Hope Star from Hope, Arkansas on December 28, 1935 · Page 3
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Hope Star from Hope, Arkansas · Page 3

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Hope, Arkansas
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Saturday, December 28, 1935
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Page 3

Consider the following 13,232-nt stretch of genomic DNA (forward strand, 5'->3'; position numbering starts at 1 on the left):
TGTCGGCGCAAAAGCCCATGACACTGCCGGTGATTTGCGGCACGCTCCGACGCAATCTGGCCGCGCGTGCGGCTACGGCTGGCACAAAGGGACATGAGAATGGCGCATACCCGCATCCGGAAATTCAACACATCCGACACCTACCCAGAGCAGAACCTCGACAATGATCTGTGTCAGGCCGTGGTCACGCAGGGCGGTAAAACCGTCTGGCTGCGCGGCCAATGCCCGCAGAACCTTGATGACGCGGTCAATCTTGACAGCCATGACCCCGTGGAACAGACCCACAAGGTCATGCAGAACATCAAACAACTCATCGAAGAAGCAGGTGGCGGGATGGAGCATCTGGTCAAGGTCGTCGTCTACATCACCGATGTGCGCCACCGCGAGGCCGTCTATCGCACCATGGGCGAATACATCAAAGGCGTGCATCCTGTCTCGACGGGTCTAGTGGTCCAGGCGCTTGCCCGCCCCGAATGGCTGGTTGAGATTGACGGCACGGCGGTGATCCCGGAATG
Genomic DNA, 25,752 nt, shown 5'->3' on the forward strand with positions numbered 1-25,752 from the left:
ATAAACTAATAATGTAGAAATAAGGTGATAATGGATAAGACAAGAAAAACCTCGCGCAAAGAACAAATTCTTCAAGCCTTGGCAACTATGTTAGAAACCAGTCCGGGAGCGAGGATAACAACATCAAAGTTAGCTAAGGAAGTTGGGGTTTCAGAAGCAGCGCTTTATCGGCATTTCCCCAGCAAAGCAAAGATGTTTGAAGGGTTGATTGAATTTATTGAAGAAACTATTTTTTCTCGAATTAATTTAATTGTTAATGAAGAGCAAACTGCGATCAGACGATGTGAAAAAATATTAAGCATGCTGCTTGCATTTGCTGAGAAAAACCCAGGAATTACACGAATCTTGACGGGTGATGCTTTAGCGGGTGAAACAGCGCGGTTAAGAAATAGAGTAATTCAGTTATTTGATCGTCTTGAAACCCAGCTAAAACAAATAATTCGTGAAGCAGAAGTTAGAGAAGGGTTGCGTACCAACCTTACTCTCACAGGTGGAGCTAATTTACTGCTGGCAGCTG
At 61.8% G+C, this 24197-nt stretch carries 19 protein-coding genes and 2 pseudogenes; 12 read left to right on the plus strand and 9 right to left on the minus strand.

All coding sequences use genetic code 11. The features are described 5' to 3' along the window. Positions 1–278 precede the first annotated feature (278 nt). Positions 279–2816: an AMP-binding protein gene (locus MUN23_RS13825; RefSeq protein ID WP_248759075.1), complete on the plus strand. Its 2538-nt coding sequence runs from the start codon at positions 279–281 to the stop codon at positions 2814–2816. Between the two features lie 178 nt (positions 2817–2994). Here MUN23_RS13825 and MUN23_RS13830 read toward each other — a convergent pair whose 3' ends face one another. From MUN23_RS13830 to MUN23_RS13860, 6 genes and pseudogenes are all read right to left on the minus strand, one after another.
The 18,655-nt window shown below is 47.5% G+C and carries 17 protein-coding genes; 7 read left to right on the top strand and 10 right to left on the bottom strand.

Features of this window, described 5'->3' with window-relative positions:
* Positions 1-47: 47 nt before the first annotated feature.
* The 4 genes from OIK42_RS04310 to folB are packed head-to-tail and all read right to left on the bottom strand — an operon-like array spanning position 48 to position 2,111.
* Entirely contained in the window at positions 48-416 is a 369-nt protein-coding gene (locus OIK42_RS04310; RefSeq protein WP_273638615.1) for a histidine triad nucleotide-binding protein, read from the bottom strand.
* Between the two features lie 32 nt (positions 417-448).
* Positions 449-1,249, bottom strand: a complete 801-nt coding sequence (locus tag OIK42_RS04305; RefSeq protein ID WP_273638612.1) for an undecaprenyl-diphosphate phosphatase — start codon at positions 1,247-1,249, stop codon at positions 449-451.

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V -"' ' 'V' 1 V.f^^'v "ti ' ,' ' ' ' <>< ' \ ;*#><- , I H ' >/;<?, •'M- 28, 1035 HOPS, ARKANSAS CrCL M?8t Sid Henry .Itiuiij HHIJ-' -••• • . . Telephone 321 • A Cero! 'After Chrlslihfts on the fire the wrenth of.with- ercd holly, And ad Thfeanislletoe; Up* thfe great ch,iinncy wiiero Saint 'Kick' deseencletl, Arid let tho- smoke-drift go. Stftp from the tree the (rinkels nnd the tapers; And-h6w Each barren bough GiVe to the'blaio llml, Imping, sholl consume it, And no least twig allow. Cnflslma'9 is past! Ye little ItiughinR children, Wlfb fefce , Tli6 burning tree— Think; for'a moment, solemn in (he firelight, How great your blessings be! Seiid-.up like smoke from bough and -.wreath and berry, Your, thanks to God, who made your Christmas merry!—Selected. '' Impressions December 22-2!). The .best Christmas story I have read th'is'CKrlalmns, or any Christmas, it seems to me, Is entitled, "'Home For 1 Christmas," by Lloyd C. Douglns, Hie author of ^'Magnificent Obsession" and Light. Just as human nnd Jien'utifully expressive ns either of the 'two named books, . . . A Christmas party I would like 1o have attended—the one given' at Cal- lamter, Ontario, Canada, with the Dionhe quintuplets us hostesses. It would indeed-be-a wonderful sight to see five little chubby sisters make merry over their Santo Chuis. I don't wohder at the smeet smile that always adorns* the. face of-their Patron Saint, Dr.' Dafoe One of our first impressions in this column was the suggestion for a campaign toward the abatement of unnecessary noises, such as the prolonged whistling ._of our incoming and out going trains, the screech of the out of place siren, open automobile cut-outs arid lengthy blowing of. auto horns etc., etc. I. wonder how marty of you are.ready to agree with me, that "we tire on the Way?' nnd give thanks for what hafe been accomplished. I atcual- ly sat through a concert nt the city Greetings 1936 May Your New Year Be n HAPPY ONE THE GIFT SHOP (Mrs. C, P. Holland FUR TRIMMED Price LADIES'S Specialty Shop auditorium lately, without ofic single stoppage for passing whistling, bell ringing trains, nnd hoard otic of our ministers sny, it wns certainly n relict to have ah evening service nt his church without being disturbed by the above mentioned noise. . . Tho largest AntiMioisc league in tho world is in London, where her success in hushing clangors nnd unnecessary noises is certainly encouraging to n small City like Hope, but wo all seem to 1 bo Working together and getting results —Thanks. One viewing the beautifully lighted Christmas trees, and oilier pleaming 6iU dofir symbols dedicated to Christendom's nativity In neatly every home in ^ our city during the past week nnd think of the thousands of them springled through all the cilifis and towns and villages from Maine. to California and from Oregon to Florida ,will strip and think how short a time 'has pnSsed since the lighting by electricity of the first community tree sot up in Mmlison Square Now York in 1912, as the twilight faded toward dnrkncES, (ho chimes of the Metropol- ilnn Tower clanged jubilee, nnd the church bells all over the city, rnng high, rang low in n mighty chorus. When the darkness fell the Parsifal call thrilled from n battery of trumpets and the Star of Bethlehem flashed out from the very top of the tree, which presently thereafter blazed out at n composite jewel of many colors. The decorations may bo simple or tlavorate, cost much of little, according to' the purse and the ambition of the decorator. But the note; remains tho Christmas note, even when all ihe artfitl aids, of electricity are used to elaborate tho harmony. And the whole thing has got to be a nation-wide phenomenon. Ever since IfllZ, there lias been '& great tree lighted up in Madison Square, and every Christmas since there have been hundreds of such illuminated Christmas trees throughout the Innd. ... A very impressive article in ' the Friday issue of the Arkansas Gazelle j reads: "Store Folks Breath Sighs of I Relief as Few Exchange Gifts."—The writer was the least bit curious to know if that had been the experience of our merchants, so we took a census of Ihc down-town places of business that had enjoyed a big Christmas trade, and the answer was almost unanimous as follows: "Wo had a splendid business, with the quietest December 2Glh, as far as exchange, in the history of our business."—All report good business for the day after Christmas, with few exchanges, all of which goes to prove, that, we are either a more contented people, or .gave more attention to our purchases, or are more appreciative of tho thought instead of the gift, any way you view it, it all seems to me a strong argument for the "New Deal" or something that has been put into the hearts of our people within the last year or so. ... rtHfr-A-4»» Misses Meris Bonner and Marjorie Butler of Spring Hill, La., are holiday guests of Miss Rose Elizabeth England. Mr, and Mrs. John Hntlcy and attractive little daughters, Lenora and Katherine of Warren, are guests of Mrs. Hatloy's mother, Mrs. Cora Stagg.s and other relatives. o Miss Marie Williams entertained a group of her young friends at a very delightful Christmas dinner parly on Friday evening at the home of her aunties, Misses Marie and Nannie Purkins on East Second street. The Christmas motif was very charmingly oberved in the table decorations nnd covers were laid for twelve. The O. H. C. club held its regular meeting on Friday evening at the homo of Miss Wanda Keith, West Fourth street. Following a shbrt bus- ine.<a toeflod, different games were enjoyed by the members and guests present. Miss Marion Sinith of Afkadelphia is the guest of Mr. and Mrs. John Britt. Mr. and Mrs. Fred Ward and family of Conway nre holiday guests of Mr. and Mrs, D. W. Bailey and Mr. and Mrs. J. Frith and other relatives, Mr. arid Mrs. John James, 503 South Mam street announce the arrival of a daughter, Martha Jean, born Friday night at Julia Chester hospital. Mother nnd daughter are doing nicely. Mr. and Mrs. W. M. Reaves, Jr., had as their guests Friday Mr. and Mrs. Paul Luce of Houng, Pcnn., and the Rev. Guy C. Amos of Marlow, Okla. Streamliners Will Bring Denver, Chicago ».. ^-....^.^ya^ ^ .-..,„... •_...... ... ,.^__, _ ^.^.. »MMMf||fi| | IF——•• - ..^,^ ^-^ . - , ^,^. „,« ... „ ......??__^ They're here—- Let's Go! SUN. MON. 6- TUES. 3 Marx Brothers on Screen Sunday "A Night at the Opera" Reported to Be Their Greatest Film Those Merry Madcaps, the Marx Brothers—Groucho, Chico nnd Hafpo —spent Iwo years in preparation for the filming of their latest comedy, "A Night at the Opera." which shows Sunday. Monday and Tuesday at the Saenger Theater. It is worth waiting for! Here is a picture that is not only tops for the screamingly funny comedy you would expect from the Marx Brothers, but one that is built around an intriguing plot, an intresting story und some truly brilliant singing by two Broadway stage favorites, Kitty Carlisle and Allan Jones. The action romps along at a sprigt- ly pace as Groucho, Chico and Harpo go into the grand opera business in Italy, dash across the Ataltnaic and stage an opera in New York that has the city on its ear. It is opera such as has never been seen before, as the Marxes become matchmakers to further the romance of two unknown opera singers. Original comedy, Sparkling dialogue, delighted opera and, of course, the Marx Brothers, vie in the funniest, most delightful fun feast that has come to the screen for some time. Obsolete Office in France Abolished Royalty Long Ago Vanished, But Soft-Snap Job Had Continued PARIS.—(/P)—A survival of the royal regime in France, the office of referendary to the seal of France, was snuffed out by one of Premier Laval's last decree-laws. In the old days, it was the duty of the referendaries to see that letters- patent were in order before the great seal was affixed to them. Royalty vanished but the job remained. No appointment to the office has been made since 1892, the work being done by one or two officials at a sixth of the cost. Another treat' forwafd step In thfc'i progress of rrtil transport.!!-,, tlon,' two n<ew 40-car streamlined trains,SOOli will, be in operation between Chicago and Denver.' running oh a lC.-hour daily scliert- iile and • saving 1 passengers a full business tiny, The new "rail Uul- lets," two ot' which are neuring completion," will run between the t,\vo important. vail centers over the Union • Pacific and the-'CM-'j cago & Northwestern railroads; Two iZUO-h.-p' Diesel .eleotric units wilj proper excli train at an average speed of'0514 m p. hY over the' liMS-miie distance' One of the new "streamliners" is pit" lured . above in . a Rocky . Moiin. tail! setting: below (R n close-up of the power car... of , the. new .""Streamliner—City of Denver" Speculation. War (Continued from page one) HES OUR LADY OF GOOD HOPE Sunday in the Octave ot the Nativity. 10:15—Morning Prayer. , 10:25—Catechetical Instructions. 10:45—Spiritual Reading. 11:00—High Mass. Discourse: "Behold, He is .... for a sign which will be opposed," from the Gospel of St. Luke, read in the Mass. 4:00—Study "Our Sunday Visitor." 5:00—Benediction with the Most Blessed Sacrament, and prayers in honor of the Nativity. Tuesday night, 7:30 Benediction with the- Most Blessed Sacrament and prayers of Thanksgiving for the year 1935. Wednesday, holy day of obligation, Feast of the Circumsion of the Christ Child, the Holy Sacrafice of the Mass at 7; and Benediction with tho Most Blessed at 7:30 p. in. Thursday night, 7:30 Holy Hour. Friday, the First Friday of January, Holy Sacrifice of the Mass at G:30. FIKST CHRISTIAN CHURCH Guy I). Holt, Pastor This will be the last Sunday in the year, and we would like very much to have as many of the members and their friends attend the service of (he day as possibly can. Bible School at (1:45 a. m. Morning worship hour at 11 a. m. Sermon subpect "In Retrospect" and evening worship hour 7:30 p. m. Sermon subject "Spilt Milk." Christian Endeavor 6:45 p. m. in tin- church Bungalow. Mid-week prayer service Wednesday night, January 1. This will be the first worship service of the New Year in the church, so lets have a large attendance. We extend a hearty invitation to everyone to come and worship with us at one and all of our services. employment in the heavy machinery industry. (4) Rural electrification may get a powerful impetus. The government is attempting to stimulate this. But the time is ripe for it and the power industry may, on its own motion, press this unexploited market. Relief Needs Persist But on the whole it seems fairly Clear that these will not produce a wholesale revival of the heavy machinery and construction industries. That being so, the government will have to continue its spending. Bvit there is another reason for this. It is not merely a question of prim- in'g the pump. There is a'social prob- lem'involved. With such a vast army of unemployed people the government —no matter who were in power—.• would have to continue to provide work or relief. In addition, the government will have to continue those projects'''which It has begTjnV'Th'e df- fect of all this will be that the government must continue spending. And this spending plus any energy of !ts own which business may develop will insure the continuance of the business rise. Business itself—or rather Big Bi^si- ness—insists that there is one powerful drawback. Buiness itself, with its reduced inventories, its shortages, the enormous reserves built up in banks, .says it is ready to go and would go forward on a tremendous scale if it were not for the strait-jacket of government legislation and bureaucracy which restrains it. There is absolutely nothing in this argument. Business Unhampered Where is this strait-jacket? There is none on the banks. As a matter of fact, the banks are upheld by the government guarantee,.by over a billion in government loans and investment in banks and by a rise of seven billion dollars in deposits, almost all the resViH bf government action. There is none on industry. The NBA which might have been considered a chain 6n industry, is a tiling of the past. There is none on the railroads. Instead, the roads have been kept alive by government loans on a vast scale. Perhaps the utilities may insist they are held back by the utility act.' But this ac does no.apply to the operating utilities, only to the holding companies which control their stock. Even assuming that this is hampering the utilities, this does not apply to all industry. Big Boom Is Peril • There may be two of more opinions about the wisdom or the lack of wisdom of the New Deal measures, flut it is not fair to gay they are a straitjacket on idustry. For a while this charge was brought against the Securities Act -and the Stock Exchange Act. But tliisvcail' no loftgfer- be- claim ed. There has been too 'much financ- ing'under the (Securities Act for this argument to hold water any longer. And as for the Stock Exchange Act, the 'Commission has put almost no restrictions on the exchanges as yet. If further proof were needed we have only to turn to the 3,000,000 share days which have been developing on the exchange. One of the dangers of the year is a runaway speculation. The federal authorities have shown no dis- ' position to curb it. . Another danger of the year is the threat of war which hangs over the world. What effect a great war between foreign powers would have on our own economy it is difficult to say. It would depend on the policies adopted by the administration. The first .effect would be to disorganize our .& / By Helen Welshimer ' .*: /: Just so does my love change, my dear. T HE color of water changes..., Just so does my love chan One day it's as tender as April; The next it coquettes... it's not clear nrO me why 6ne moment I show you 1 I love you, heart, body and soul, And the next try to tease you a little By playing a flirtatious role. U NLESS with divine intuition I know that it's very much better To vary the moods of devotion' Than to stick to a preconceived letter! FIRST PRESBYTERIAN CHURCH Thus. L. Brewster, Pastor Sunday school 9:45. Morning preaching service 10:55. At the morning preching service a special offering will be taken for the Synod's indebtedness. All are urged to contribute liberally. Vesper Service 5 p. m. Mid-week service Wednesday at 7:30 p. m. Plau Now to attend our NEW YEAR'S EVE SHOW TUES-NITE at 11 p. m. FREDRIC JVIABCH "THE D&6K ANGEL." "Sliacks-Pay-Ai-c" Barved PARIS.— (ff>) —French radio announcers and news commentators henceforth must not use foreign words or names until they learn how to pronounce them properly. From now on Shakespeare will be pronounced as in English and not "Shacks-pay-are," as it has frequently come over the radio in the past, and Robert Browning will no longer be known to French listeners as "Ro-bair Broo-nange," Heavy Industries to Get Under Way Two Supreme Court Reversals Have Helped, Declares Banker NEW YORK—Walter W. Smith, president of the First National Bank in St. Louis, in an annual statement on business conditions said the supreme court decisions holding unconstitutional the NRA and the Frazier-Lemke farm moratorium act stimulated trade and industry. "These decisions did more to restore •confidence and make possible-the beginning of expansion in the heavy industries than any other single event," he said. "As a result there exists .the first real 'promise, barring unforeseen -developments, that -the heavy industries soon will begin absorbing an appreciable number of unemployed." H?KAI>KBS' SERVICE BUBKAU, Boom 303, 4<H Uifihtli Ave., New Vork, N. V t Enclosed find.... ..... cents In coin for which plewe Bend B>a ........... copies of "Candlelight," the pew booklet of poems by Helen WeUliimev-al 10 cenU a copy. Name ""i^.. »-...-«-*.. .»-» • •-• « Street — . r . . ^ , ..., ..«.. ^* * •City «-<^uu.>-^> ••• .>.»-»-i->-« Nanje of Paper ..,.....,~^'>. • •+.!:.••• :•.«»*.•.»>*;» ••- *-*•*•••»-• »-*- fc r.»«*-*i foreign trade and injure Us. . After that we could capitalize on the war and look for war business or we could adopt a policy of strict neutrality. The latter policy would 'cut into our industry. The former would expand business but almost certainly get us into the war. Another threat is that of labor troubles. If profits continue to expand, as they probably will, and prices to rise, we are certain to see vigorous labor demands. There will also be a rise in the vigor and extent of the industrial union. Voters Are No Peril Another threat is the election. This may be dismissed with the statemenl that the old myth that elections interfere with business is absolutely without foundation. Business has improved in election eyars at least as often as it has declined. This election, of course, will revolve almost entirely around business problems. The chief of these y/ill be the issue of economy. Along with this will go the issue of government borrowing and taxation. Of course the issue of inflation, silver, and along with it such corollary issues as the Townsend plan, etc., will occupy the spotlight. The third issue will be the question of states vs. federal rights. This will include the issue of regulation of business. And the anti-trust law may be a major issue. One other subject will perhaps rise to a crisis this year. That is the question of the stabilization of currencies. If France devalues he franc, which now seems almost inevitable, then we will probably see an effort to stabilize the currencies of France, America, England and the whole sterling bloc. This will, of course, have some effect upon our foreign trade. If we take the long view and look beyond 1936, the scene is far more troubled. That we must face sooner or later the bills for our whole depression policy cannot be doubted. That will come by 1938. Certainly it will come in the next administration. But 1936, looked at alone, presents a fair prospect. One of f rattens FamedTrees Falls 200-Year* Old'' Cedar of L/etatm Is PiffingSform (/f*)—An historical cedar)'one of the largest and finest in Europe, h&g toiert destroyed by a s<fu&ll a'«e£ bfavlhli tempest Srtd a figrrtnirlg M two cen» tUries. The mighty tree, SS feetlti gitfn and 105 high, greV from & Sapling ttought from Lebahb'n in IY34,by the French botanist Bernard de tfofeSieui Its twin still stands In the Paris Botanical Gar* den. ..:•'. ':';•'. The old tree was struck by lightning several times Shd injured by storms but had been carefully frejialf ^ ed. Latterly, however, tot attacked the interior and so weakeftfed the tree that a sudden gust brought it down, ' State'S Revenue (Continued from page ofle) and sch&ol supervision will retire the PWA bbhds, leaving the state with a splendid institution for the care o'f the insane. "Confederate pensions had a fairly healthy year. All bond and; interest requirements, have been met' for 1935 and $207,000 set aside to meet;such re* qiiirements in April of 1936 attd to support the confederate home; After this waidone, the balance in the fund was maired to the veterans and their wid^ o'ws. A sum slightly less than $50,000 •was available for pensions." Treasury reports showed /Arkansas State College at Jonesbo'ro,' refunded the debt incurred by the erection of an administration building/ to replace one destroyed by fire. -A i bond issue of $102,000 was necessary to,refund, the debt and that portion 'of the cigarette tax allotted to the college; was pledged to retire the bonds which are amortized over a 20--year: period. Penitentiary Finances : An improvement in financial affairs of the state penitentiary system-during the year Was shown. The funding note issue was completed and.all accrued interest on the penitentiary debt, approximately $309,000, was paid. Page estimated that penitentiary revenues would meet the interest requirements and retire the bonds on due date. •••••. : ' "One of the most unique, and itt- teresting, funds in the treasury is that known as the unapportiotied fund," Treasurer Page commented. "It comprises all of the collection of the de^ partment of revenue. The cost of col' lection is deducted from the gross, and the net collections only .are credited to the fund to which the revenue is to go. • "The gross collections of the revenue <•,• department aft ucy each d¥y apporrroifeci xtlftcL 6t each n)£tfltit ."tHul «a to the vtM&ttd J)OJjti TITO TVtfiQ £ftu scttin. gout the gross s cWdfted ib each dWW nWhTK, te filed with •wattahls for* operaUdtt t£ " department ate dfaWtt a|" flpiJBftidttea fund." • " . Baling . ED DORADO, Kans.. killing ig being stimulated Jfasr tif Kansas commualttes) lease of banded birds, IftH itig the «drke"tf crows ,t jffiijes, Local merchant* much as $10 for one < TO L--E--T Sftfclal-5 Gal. Hi-Grate Lube OH . ..„..., ..„. Phone 370 *>*? ^ W i= COMMON OLD JTG is stm with Us Prescription No. 200,000 will cttffe'iii? It kills the parasites in the' '' ' 50c JOHNS. GIBSON Drug Company "The REXALL Store" Phone 63 Hope, Ark. Established f j" CAR GLASS CUT AND GROUND TO FIT ANY CAB BRYAN'S Used Parts 411 SoutU Laurel Street We Prescribe An old greeting, cheerfully administered. Sent to old friends. Happy New Year! It's not new. But it's dependable. Like our service. And it's what the doctor ordered to start the New Year right! John P, Cox Drug Co. Phone 84 We Give Eagle Stamps have us Dry Clean your §na 5damag«. B We Can Fix a Good Roof. = S We Cau Help an Old One. S 1 Sullivan Const Co. = iiHimiiiiiiiiiiiiiiiiiiiiiMUMiiimmmi WANTED-HEADING BOLTS White Oafc-Wbisfcy ai»4 Oil grade, Overcvp, post Oak and Re* Oak. Round Sweet Gum Blocks. For prices and specifications, See HOPE HEADING COMPANY Phoue 215 How, January 2 Beginning January 2nd I will begin seizing, advertising and selling all personal property on which the tax has not been paid, Firms and individuals are restricted by this order from buying from firms or individuals any article on which the tax has not been paid, Property assessed on which the tax has not been paid will be seized and sold regardless of who possesses it. The tax must be paid. 25 % PENALTY ANP COST PLUS THE SALE COSTS will be added to your prop, erty when seized and sold. NO FURTHER NOTICE WILL BE GIVEN! PAY NOW! J. E. BEARDEN Sheriff and Collector Hempstead County •>*l % m